Health, Exercise, and Sports Sciences ETDs

Publication Date

Spring 4-7-2023


The purpose of this study was to analyze what factors contribute to the self-efficacy/teacher efficacy (TE) of pre-service teachers (PSTs) as they instruct physical education (PE) to students with disabilities (SWDs). Self-efficacy theory, SET, (Bandura, 1977; Maddux, 2013) was used to make meaning of what SET tenets the PSTs found valuable as it pertained to boosting their teacher efficacy as they taught physical education to SWDs. Data collection involved three semi-structured interviews, three reflections, one critical incident account (Flanagan, 1954), ten to twelve non-participatory observations of the PSTs teaching PE in an elementary school with SWDs, informal conversations, email communication, and collection of relevant artifacts that pertained to the purpose of this study. Data trustworthiness was established through the use of multiple researchers, triangulation, an audit trail, member checks and the search for negative cases. Inductive analysis (Huberman & Miles, 1994) of the data generated themes pertaining to self-efficacy theory. Derived from SET, data analysis revealed that the PSTs highly value vicarious experiences, mastery experiences, and social persuasion when considering factors that elevate their TE with SWDs in the PE setting. Implications for Physical Education Teacher Education (PETE) programs are discussed.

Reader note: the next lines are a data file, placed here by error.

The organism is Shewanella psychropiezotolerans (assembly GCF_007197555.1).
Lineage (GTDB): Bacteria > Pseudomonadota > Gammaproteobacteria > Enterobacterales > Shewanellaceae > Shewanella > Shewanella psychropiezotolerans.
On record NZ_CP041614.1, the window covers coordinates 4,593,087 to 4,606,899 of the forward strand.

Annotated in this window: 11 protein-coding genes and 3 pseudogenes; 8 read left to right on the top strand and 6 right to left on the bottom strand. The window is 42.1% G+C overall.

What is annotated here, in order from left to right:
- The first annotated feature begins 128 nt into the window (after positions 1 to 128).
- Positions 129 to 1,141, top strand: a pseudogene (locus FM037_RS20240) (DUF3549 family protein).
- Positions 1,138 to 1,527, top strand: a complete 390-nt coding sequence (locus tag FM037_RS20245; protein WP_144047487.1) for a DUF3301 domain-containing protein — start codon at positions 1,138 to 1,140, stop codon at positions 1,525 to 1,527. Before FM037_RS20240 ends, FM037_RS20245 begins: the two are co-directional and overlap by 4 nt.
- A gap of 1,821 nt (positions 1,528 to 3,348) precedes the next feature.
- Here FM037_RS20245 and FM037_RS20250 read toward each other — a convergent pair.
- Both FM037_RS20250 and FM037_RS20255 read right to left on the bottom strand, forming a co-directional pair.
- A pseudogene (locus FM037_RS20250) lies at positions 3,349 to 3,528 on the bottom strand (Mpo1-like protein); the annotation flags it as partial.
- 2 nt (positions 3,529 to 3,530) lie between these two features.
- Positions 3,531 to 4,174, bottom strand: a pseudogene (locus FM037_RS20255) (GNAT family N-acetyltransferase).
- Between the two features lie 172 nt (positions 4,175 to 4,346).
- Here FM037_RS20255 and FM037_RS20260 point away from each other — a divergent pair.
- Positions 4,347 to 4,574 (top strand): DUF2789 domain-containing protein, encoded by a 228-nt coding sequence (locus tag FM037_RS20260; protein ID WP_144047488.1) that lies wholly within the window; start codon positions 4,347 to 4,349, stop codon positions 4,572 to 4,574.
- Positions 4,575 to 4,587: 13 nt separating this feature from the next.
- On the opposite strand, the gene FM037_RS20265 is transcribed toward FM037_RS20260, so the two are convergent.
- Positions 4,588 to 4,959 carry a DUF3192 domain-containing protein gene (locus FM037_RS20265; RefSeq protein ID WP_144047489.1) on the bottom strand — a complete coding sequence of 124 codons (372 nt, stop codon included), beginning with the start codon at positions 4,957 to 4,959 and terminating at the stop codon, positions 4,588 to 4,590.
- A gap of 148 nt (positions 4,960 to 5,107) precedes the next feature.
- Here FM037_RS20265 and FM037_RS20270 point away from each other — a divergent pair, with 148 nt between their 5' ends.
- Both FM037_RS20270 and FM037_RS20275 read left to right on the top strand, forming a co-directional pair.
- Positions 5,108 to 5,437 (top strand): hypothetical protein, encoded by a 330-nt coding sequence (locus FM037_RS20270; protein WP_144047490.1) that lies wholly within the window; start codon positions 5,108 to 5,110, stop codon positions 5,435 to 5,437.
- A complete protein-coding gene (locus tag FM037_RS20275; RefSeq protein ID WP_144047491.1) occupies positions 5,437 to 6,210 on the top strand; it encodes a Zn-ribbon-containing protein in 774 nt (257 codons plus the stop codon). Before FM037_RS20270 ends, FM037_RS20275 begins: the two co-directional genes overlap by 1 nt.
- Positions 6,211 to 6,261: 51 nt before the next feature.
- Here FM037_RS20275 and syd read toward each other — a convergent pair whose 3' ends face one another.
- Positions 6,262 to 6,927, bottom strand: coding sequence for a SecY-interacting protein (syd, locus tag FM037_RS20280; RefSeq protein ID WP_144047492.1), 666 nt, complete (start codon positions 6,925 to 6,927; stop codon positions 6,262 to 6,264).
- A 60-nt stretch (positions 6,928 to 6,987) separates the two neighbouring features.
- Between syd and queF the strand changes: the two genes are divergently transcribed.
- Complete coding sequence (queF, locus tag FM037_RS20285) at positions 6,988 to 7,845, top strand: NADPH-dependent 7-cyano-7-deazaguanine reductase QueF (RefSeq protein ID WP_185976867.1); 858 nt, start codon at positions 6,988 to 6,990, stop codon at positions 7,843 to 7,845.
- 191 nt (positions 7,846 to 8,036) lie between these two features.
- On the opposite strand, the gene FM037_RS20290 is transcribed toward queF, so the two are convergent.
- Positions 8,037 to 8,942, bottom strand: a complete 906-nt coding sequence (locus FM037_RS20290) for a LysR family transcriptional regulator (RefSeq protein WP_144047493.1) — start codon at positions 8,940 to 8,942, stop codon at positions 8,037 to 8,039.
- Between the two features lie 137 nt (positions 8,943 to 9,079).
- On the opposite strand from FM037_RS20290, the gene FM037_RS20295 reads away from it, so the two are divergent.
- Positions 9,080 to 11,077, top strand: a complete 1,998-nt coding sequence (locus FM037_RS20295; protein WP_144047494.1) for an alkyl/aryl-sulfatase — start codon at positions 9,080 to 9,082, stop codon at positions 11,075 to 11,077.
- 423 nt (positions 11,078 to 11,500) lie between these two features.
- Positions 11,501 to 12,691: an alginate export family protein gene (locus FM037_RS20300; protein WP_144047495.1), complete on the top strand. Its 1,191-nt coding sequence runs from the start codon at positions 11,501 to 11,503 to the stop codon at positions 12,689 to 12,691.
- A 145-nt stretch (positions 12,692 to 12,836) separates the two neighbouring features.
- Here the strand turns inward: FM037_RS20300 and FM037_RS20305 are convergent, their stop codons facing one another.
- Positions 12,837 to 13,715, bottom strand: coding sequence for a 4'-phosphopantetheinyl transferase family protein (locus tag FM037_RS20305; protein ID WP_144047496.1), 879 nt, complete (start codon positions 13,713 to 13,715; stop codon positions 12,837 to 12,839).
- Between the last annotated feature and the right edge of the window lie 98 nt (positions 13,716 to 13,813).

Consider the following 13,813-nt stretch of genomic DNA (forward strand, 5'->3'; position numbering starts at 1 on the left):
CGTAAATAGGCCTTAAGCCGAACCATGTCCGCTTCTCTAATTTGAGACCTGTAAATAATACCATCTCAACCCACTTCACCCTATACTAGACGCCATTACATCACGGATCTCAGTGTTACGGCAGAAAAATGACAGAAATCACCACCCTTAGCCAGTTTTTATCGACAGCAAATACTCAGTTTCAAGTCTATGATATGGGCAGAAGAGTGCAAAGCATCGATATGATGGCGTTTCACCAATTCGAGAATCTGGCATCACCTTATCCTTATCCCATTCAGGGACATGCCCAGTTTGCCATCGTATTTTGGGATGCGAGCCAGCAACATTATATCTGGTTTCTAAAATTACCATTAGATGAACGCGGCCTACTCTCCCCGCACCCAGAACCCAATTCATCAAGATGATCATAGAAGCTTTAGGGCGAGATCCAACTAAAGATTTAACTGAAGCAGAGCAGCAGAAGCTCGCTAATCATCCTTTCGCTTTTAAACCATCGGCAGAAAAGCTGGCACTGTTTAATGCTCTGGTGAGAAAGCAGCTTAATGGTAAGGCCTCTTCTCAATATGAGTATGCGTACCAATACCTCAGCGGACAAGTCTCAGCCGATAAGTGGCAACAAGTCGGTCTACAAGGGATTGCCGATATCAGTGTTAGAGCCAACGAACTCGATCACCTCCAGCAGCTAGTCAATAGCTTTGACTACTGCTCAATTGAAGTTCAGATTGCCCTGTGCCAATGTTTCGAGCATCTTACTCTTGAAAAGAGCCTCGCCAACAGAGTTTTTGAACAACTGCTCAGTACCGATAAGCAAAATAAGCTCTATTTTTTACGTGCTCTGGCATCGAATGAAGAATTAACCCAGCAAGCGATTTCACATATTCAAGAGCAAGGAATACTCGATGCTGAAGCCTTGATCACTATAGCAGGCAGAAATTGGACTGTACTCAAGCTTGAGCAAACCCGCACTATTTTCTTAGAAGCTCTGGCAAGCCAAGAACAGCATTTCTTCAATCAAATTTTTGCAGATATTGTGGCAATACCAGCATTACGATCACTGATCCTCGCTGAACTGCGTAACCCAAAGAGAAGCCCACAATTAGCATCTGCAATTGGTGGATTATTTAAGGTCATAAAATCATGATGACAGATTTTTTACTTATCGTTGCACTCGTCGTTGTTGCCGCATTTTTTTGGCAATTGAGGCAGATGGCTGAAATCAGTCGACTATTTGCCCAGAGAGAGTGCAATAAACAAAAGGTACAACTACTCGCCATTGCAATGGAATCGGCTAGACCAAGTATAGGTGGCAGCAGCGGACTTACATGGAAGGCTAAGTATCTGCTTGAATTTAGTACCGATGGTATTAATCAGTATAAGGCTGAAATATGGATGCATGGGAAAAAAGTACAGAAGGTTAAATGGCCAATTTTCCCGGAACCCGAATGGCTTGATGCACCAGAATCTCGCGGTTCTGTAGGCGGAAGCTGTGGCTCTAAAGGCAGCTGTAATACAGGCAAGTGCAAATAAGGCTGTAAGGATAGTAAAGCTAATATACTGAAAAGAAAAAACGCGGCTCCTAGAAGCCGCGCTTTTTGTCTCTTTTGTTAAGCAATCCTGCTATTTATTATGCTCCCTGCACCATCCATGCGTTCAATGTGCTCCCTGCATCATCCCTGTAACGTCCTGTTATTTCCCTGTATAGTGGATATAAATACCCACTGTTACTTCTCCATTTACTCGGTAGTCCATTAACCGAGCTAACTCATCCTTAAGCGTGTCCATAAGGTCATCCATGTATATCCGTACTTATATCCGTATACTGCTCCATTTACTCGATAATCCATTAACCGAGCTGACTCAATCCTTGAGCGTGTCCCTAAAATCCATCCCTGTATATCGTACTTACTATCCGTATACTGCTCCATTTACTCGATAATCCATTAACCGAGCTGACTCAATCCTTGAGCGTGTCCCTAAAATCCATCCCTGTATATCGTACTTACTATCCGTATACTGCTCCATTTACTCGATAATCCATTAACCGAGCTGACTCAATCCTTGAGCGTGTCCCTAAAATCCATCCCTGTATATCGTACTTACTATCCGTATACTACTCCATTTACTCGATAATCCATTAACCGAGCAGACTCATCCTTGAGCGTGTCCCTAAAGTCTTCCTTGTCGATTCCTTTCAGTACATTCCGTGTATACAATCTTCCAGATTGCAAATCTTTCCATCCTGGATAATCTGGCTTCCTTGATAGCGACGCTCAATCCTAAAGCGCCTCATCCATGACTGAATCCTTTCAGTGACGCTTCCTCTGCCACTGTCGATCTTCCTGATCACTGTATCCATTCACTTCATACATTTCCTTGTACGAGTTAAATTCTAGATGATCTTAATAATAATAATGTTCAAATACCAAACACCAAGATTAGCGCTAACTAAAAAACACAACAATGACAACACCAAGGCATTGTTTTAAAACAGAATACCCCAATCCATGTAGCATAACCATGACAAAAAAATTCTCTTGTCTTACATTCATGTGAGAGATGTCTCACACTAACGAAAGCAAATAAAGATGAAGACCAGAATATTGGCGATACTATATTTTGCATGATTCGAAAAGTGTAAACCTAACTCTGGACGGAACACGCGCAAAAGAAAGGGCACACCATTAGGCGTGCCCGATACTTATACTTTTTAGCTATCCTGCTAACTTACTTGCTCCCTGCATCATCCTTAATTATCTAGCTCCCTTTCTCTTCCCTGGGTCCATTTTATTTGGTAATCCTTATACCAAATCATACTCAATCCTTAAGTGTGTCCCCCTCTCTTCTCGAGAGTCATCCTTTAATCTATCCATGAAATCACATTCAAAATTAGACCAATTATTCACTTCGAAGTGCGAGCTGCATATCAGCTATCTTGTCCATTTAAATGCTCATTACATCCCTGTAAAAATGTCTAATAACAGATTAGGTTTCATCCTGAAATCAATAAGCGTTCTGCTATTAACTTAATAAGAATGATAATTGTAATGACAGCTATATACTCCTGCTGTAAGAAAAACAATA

teacher efficacy, physical education, students with disabilities, adapted PE, motivation research

Document Type




Degree Name

Physical Education, Sports and Exercise Science

Level of Degree


Department Name

Health, Exercise, and Sports Sciences

First Committee Member (Chair)

Karen Gaudreault

Second Committee Member

Victoria Shiver

Third Committee Member

Glenn Hushman

Fourth Committee Member

Amanda Young